Napoleonic Wars: The Peninsular Campaign

Historians have long studied the Napoleonic Wars to understand the significance of the battles that took place. Many have looked back and pointed to the Peninsular Campaign that took place in Spain and Portugal as a pivotal point in the Napoleonic Wars. Modern historians have also pointed out that the guerrilla warfare and popular uprisings against the French occupation set the tone for modern politics in the Iberian peninsula in the 20th century.

For our purposes here, the Peninsular wars were important for several reasons. First, the unrest and the British support of resistance caused Napoleon to invest heavily in putting down the resistance there. This caused a large portion of forces to be tied up in essentially useless police action. Second and perhaps most important, the resources and military leadership which was tied up in Spain and Portugal was unavailable to Napoleon when he decided to invade Russia in 1812.

Block 1: Sir John Moore and the Escape at Corunna

Pictured below, Sir John Moore became leader of a British expedition to Portugal in 1808. After a short campaign, Moore realized that he and his forces were being drawn into a trap by French commanders. He and his men then conducted a prolonged retreat towards the Port of Coruna. The retreated and mostly rear-guard action enabled most of the British forces to embark safely at Coruna. However, Sir John himself was killed defending the town while his men boarded ships. As discussed in this short history of the Peninsular War, the long march and brilliant skirmish engagements sealed in British public opinion the prowess of Moore and helped shatter the image of invincibility of the French fighting forces.

Lawrence, Thomas, 1769-1830; Sir John Moore

coruna

Block 2: The Cost of War

A Voyant Analysis of Eric Howbawm’s The Age of Revolution, highlights some of the issues that France and the world would have been considering during the rule of Napoleon as Emperor of France. The snippet below shows both the dominance of the idea of a revolution as well as a prevalence of issues like class and society mostly centered around the powerhouses in the Europe at the time, France and Britain. Many people of both nations were carried along on waves of nationalism which caused funding for the military to uphold “national honor” to increase despite the loses in the ongoing wars on the continent.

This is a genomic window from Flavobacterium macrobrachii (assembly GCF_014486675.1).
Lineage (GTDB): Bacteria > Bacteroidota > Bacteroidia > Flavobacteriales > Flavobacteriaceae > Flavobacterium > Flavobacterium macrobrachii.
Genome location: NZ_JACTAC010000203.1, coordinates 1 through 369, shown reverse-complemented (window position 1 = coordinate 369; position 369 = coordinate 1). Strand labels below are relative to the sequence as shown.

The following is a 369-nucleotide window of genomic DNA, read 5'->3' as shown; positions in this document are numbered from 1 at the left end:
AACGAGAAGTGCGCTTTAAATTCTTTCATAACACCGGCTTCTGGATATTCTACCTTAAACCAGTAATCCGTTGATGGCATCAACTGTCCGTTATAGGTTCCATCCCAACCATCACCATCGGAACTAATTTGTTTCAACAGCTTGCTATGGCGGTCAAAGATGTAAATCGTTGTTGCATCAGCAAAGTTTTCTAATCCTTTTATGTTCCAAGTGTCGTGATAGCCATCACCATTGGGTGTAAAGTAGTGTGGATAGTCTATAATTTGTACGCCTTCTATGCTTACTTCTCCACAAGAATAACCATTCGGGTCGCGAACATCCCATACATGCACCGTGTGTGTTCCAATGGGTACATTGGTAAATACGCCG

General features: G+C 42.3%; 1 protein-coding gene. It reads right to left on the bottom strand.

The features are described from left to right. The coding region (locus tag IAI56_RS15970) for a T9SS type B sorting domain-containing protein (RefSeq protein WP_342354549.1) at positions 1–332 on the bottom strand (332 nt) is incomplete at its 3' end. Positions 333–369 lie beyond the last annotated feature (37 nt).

Voyant

According to Necrometrics, an online amalgamation of differing counts of the Cost of War throughout history, over 3,105,500 total deaths resulted because of the Napoleonic Wars. Of that total, 1,200,000 were French while British casualties (both Navy and Army combined) were 243,000.

The significance of these figures can be seen by looking at the total number of French troops stationed in Spain and Portugal for a large portion of the war. In 1810-1811, over 300,000 French troops were located throughout the Iberian Peninsula. This caused a large problem in the rest of the empire when one considers that Napoleons total invasion force for Russia in 1812 was between 450,000 and 650,000 men.

Block 3: Napoleon in Retrospect

During his final years on the island of St. Helena, Napoleon kept a journal of his daily activities as well as penning books on his campaigns. On March 3, 1817, he had this to say, “In spite of all the libels, I have no fear whatever about my fame. Posterity will do me justice. The truth will be known; and the good I have done will be compared with the faults I have committed. I am not uneasy as to the result.” Napoleon would go on to remark that if he had succeeded he would have been regarded as the greatest man who ever lived.

Dennis Porter, in his review of the French historian Stendahl, would remark on the love shown by that historian to Napoleon. According to Stendahl, Napoleon was one of the most outstanding historical figures, “the greatest man since Caesar.” Viewed in retrospect today, there is no doubt about his military genius. Perhaps historians today might remark more on his ability to organize and train his troops than on his military battles (although they are significant). However, there can be no doubt that Napoleon’s downfall was sealed by the failed campaign in Russia. As has been shown above, the 300,000 men committed to Spain and Portugal to contain the British and the popular uprisings there could have provided a massive swing in the Russian campaign. For this reason, I believe that Napoleon’s downfall was not begun with the Russian campaign but started much earlier with his occupation of the Iberian Peninsula.

 

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